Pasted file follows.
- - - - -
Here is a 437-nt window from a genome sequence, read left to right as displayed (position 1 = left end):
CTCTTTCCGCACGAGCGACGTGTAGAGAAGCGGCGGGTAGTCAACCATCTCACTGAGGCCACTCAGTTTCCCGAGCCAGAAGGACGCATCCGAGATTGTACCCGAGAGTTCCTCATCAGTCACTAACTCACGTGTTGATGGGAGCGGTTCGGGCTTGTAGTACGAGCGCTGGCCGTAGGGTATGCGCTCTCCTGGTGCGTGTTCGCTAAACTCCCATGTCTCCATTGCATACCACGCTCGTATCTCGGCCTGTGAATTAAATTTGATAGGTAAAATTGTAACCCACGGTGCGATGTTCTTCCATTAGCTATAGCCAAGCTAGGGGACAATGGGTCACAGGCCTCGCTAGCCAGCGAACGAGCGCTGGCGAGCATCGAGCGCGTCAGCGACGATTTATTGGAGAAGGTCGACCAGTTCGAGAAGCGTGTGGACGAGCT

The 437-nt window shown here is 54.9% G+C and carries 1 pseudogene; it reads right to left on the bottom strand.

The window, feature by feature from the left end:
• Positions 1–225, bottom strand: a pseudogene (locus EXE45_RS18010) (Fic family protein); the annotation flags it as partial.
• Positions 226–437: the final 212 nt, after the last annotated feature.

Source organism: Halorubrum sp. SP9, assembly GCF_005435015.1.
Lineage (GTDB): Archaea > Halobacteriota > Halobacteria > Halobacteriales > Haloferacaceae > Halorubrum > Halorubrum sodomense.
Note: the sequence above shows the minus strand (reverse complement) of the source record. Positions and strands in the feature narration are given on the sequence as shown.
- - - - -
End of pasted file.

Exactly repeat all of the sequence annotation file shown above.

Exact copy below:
Here is a 437-nt window from a genome sequence, read left to right as displayed (position 1 = left end):
CTCTTTCCGCACGAGCGACGTGTAGAGAAGCGGCGGGTAGTCAACCATCTCACTGAGGCCACTCAGTTTCCCGAGCCAGAAGGACGCATCCGAGATTGTACCCGAGAGTTCCTCATCAGTCACTAACTCACGTGTTGATGGGAGCGGTTCGGGCTTGTAGTACGAGCGCTGGCCGTAGGGTATGCGCTCTCCTGGTGCGTGTTCGCTAAACTCCCATGTCTCCATTGCATACCACGCTCGTATCTCGGCCTGTGAATTAAATTTGATAGGTAAAATTGTAACCCACGGTGCGATGTTCTTCCATTAGCTATAGCCAAGCTAGGGGACAATGGGTCACAGGCCTCGCTAGCCAGCGAACGAGCGCTGGCGAGCATCGAGCGCGTCAGCGACGATTTATTGGAGAAGGTCGACCAGTTCGAGAAGCGTGTGGACGAGCT

The 437-nt window shown here is 54.9% G+C and carries 1 pseudogene; it reads right to left on the bottom strand.

The window, feature by feature from the left end:
• Positions 1–225, bottom strand: a pseudogene (locus EXE45_RS18010) (Fic family protein); the annotation flags it as partial.
• Positions 226–437: the final 212 nt, after the last annotated feature.

Source organism: Halorubrum sp. SP9, assembly GCF_005435015.1.
Lineage (GTDB): Archaea > Halobacteriota > Halobacteria > Halobacteriales > Haloferacaceae > Halorubrum > Halorubrum sodomense.
Note: the sequence above shows the minus strand (reverse complement) of the source record. Positions and strands in the feature narration are given on the sequence as shown.